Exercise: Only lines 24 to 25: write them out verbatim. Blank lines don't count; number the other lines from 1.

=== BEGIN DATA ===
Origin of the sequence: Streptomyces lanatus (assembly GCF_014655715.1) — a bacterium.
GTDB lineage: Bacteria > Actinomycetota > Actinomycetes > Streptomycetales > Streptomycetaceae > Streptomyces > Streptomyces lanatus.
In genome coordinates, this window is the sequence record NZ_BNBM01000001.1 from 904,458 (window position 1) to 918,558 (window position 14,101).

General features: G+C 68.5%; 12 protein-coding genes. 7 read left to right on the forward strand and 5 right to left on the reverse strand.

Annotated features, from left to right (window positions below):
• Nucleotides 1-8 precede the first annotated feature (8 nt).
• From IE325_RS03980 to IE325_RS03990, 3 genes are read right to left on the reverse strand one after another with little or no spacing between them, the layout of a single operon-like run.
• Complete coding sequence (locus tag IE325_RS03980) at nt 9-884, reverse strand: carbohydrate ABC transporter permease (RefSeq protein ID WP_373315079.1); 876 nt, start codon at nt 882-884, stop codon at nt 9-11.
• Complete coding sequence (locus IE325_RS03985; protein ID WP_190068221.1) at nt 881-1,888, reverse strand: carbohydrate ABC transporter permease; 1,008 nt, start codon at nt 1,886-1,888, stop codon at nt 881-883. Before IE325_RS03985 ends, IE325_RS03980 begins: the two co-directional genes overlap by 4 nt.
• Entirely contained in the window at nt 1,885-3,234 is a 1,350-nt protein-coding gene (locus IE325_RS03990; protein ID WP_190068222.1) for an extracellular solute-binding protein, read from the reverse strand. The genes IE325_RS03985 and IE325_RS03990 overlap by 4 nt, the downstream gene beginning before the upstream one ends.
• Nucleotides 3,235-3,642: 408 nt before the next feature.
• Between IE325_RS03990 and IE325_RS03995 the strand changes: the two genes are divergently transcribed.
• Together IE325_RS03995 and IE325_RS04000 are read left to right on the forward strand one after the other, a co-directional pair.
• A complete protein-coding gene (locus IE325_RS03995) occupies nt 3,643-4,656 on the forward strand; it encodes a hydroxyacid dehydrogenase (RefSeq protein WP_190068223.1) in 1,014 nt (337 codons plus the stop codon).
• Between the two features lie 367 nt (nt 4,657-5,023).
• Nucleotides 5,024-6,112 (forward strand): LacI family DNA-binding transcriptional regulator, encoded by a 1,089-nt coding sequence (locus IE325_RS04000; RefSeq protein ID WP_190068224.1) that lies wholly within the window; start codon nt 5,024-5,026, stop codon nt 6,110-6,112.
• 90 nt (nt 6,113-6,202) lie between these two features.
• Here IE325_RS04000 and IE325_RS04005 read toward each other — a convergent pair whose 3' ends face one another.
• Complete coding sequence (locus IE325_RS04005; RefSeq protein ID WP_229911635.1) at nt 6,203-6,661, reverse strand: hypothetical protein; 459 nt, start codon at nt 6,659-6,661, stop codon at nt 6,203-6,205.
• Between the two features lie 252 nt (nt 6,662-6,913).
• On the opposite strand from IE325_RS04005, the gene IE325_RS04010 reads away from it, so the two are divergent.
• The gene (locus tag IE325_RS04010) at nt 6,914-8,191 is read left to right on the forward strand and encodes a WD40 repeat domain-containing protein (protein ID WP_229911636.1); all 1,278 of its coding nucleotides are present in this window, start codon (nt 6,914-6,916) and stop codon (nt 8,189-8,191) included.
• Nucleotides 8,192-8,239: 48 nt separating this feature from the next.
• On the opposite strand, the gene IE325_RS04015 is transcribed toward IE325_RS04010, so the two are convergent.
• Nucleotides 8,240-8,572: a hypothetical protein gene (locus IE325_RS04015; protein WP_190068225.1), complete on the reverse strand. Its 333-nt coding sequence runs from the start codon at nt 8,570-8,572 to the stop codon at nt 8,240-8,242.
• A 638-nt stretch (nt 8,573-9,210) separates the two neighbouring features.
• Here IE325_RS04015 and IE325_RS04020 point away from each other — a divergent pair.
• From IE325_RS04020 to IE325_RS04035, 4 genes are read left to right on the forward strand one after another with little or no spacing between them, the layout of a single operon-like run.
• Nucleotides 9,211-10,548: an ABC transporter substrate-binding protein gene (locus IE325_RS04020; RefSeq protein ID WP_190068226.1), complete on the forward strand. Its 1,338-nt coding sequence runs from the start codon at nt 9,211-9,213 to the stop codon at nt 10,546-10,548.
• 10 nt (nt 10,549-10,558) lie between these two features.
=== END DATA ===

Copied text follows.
• On the opposite strand, the gene IE325_RS04015 is transcribed toward IE325_RS04010, so the two are convergent.
• Nucleotides 8,240-8,572: a hypothetical protein gene (locus IE325_RS04015; protein WP_190068225.1), complete on the reverse strand. Its 333-nt coding sequence runs from the start codon at nt 8,570-8,572 to the stop codon at nt 8,240-8,242.